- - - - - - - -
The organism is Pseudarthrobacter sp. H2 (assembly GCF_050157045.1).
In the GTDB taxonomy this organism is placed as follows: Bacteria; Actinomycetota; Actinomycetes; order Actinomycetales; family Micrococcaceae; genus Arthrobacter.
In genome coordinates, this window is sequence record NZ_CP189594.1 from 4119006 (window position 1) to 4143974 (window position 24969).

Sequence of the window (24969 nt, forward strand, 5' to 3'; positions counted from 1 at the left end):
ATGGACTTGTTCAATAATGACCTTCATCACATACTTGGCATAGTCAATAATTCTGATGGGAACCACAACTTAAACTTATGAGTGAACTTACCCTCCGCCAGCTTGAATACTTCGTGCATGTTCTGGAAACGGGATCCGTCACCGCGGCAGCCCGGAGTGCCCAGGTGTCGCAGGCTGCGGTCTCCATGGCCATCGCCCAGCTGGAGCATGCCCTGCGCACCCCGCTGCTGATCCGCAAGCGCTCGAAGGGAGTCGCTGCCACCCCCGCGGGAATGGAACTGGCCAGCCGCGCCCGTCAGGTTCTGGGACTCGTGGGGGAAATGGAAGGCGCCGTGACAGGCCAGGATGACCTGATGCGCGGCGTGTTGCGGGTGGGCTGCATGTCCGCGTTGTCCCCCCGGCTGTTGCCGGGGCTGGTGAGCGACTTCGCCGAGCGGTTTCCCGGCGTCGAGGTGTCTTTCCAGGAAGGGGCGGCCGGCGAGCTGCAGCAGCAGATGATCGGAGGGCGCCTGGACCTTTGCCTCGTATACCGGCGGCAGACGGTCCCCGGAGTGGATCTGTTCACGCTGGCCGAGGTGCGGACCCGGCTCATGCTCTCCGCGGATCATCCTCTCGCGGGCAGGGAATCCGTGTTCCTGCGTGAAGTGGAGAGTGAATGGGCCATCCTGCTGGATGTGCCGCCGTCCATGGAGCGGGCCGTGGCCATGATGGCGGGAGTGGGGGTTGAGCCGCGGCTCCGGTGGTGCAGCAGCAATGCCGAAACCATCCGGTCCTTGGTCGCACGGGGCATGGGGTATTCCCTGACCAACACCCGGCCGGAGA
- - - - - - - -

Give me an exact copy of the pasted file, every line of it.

The organism is Pseudarthrobacter sp. H2 (assembly GCF_050157045.1).
In the GTDB taxonomy this organism is placed as follows: Bacteria; Actinomycetota; Actinomycetes; order Actinomycetales; family Micrococcaceae; genus Arthrobacter.
In genome coordinates, this window is sequence record NZ_CP189594.1 from 4119006 (window position 1) to 4143974 (window position 24969).

Sequence of the window (24969 nt, forward strand, 5' to 3'; positions counted from 1 at the left end):
ATGGACTTGTTCAATAATGACCTTCATCACATACTTGGCATAGTCAATAATTCTGATGGGAACCACAACTTAAACTTATGAGTGAACTTACCCTCCGCCAGCTTGAATACTTCGTGCATGTTCTGGAAACGGGATCCGTCACCGCGGCAGCCCGGAGTGCCCAGGTGTCGCAGGCTGCGGTCTCCATGGCCATCGCCCAGCTGGAGCATGCCCTGCGCACCCCGCTGCTGATCCGCAAGCGCTCGAAGGGAGTCGCTGCCACCCCCGCGGGAATGGAACTGGCCAGCCGCGCCCGTCAGGTTCTGGGACTCGTGGGGGAAATGGAAGGCGCCGTGACAGGCCAGGATGACCTGATGCGCGGCGTGTTGCGGGTGGGCTGCATGTCCGCGTTGTCCCCCCGGCTGTTGCCGGGGCTGGTGAGCGACTTCGCCGAGCGGTTTCCCGGCGTCGAGGTGTCTTTCCAGGAAGGGGCGGCCGGCGAGCTGCAGCAGCAGATGATCGGAGGGCGCCTGGACCTTTGCCTCGTATACCGGCGGCAGACGGTCCCCGGAGTGGATCTGTTCACGCTGGCCGAGGTGCGGACCCGGCTCATGCTCTCCGCGGATCATCCTCTCGCGGGCAGGGAATCCGTGTTCCTGCGTGAAGTGGAGAGTGAATGGGCCATCCTGCTGGATGTGCCGCCGTCCATGGAGCGGGCCGTGGCCATGATGGCGGGAGTGGGGGTTGAGCCGCGGCTCCGGTGGTGCAGCAGCAATGCCGAAACCATCCGGTCCTTGGTCGCACGGGGCATGGGGTATTCCCTGACCAACACCCGGCCGGAGA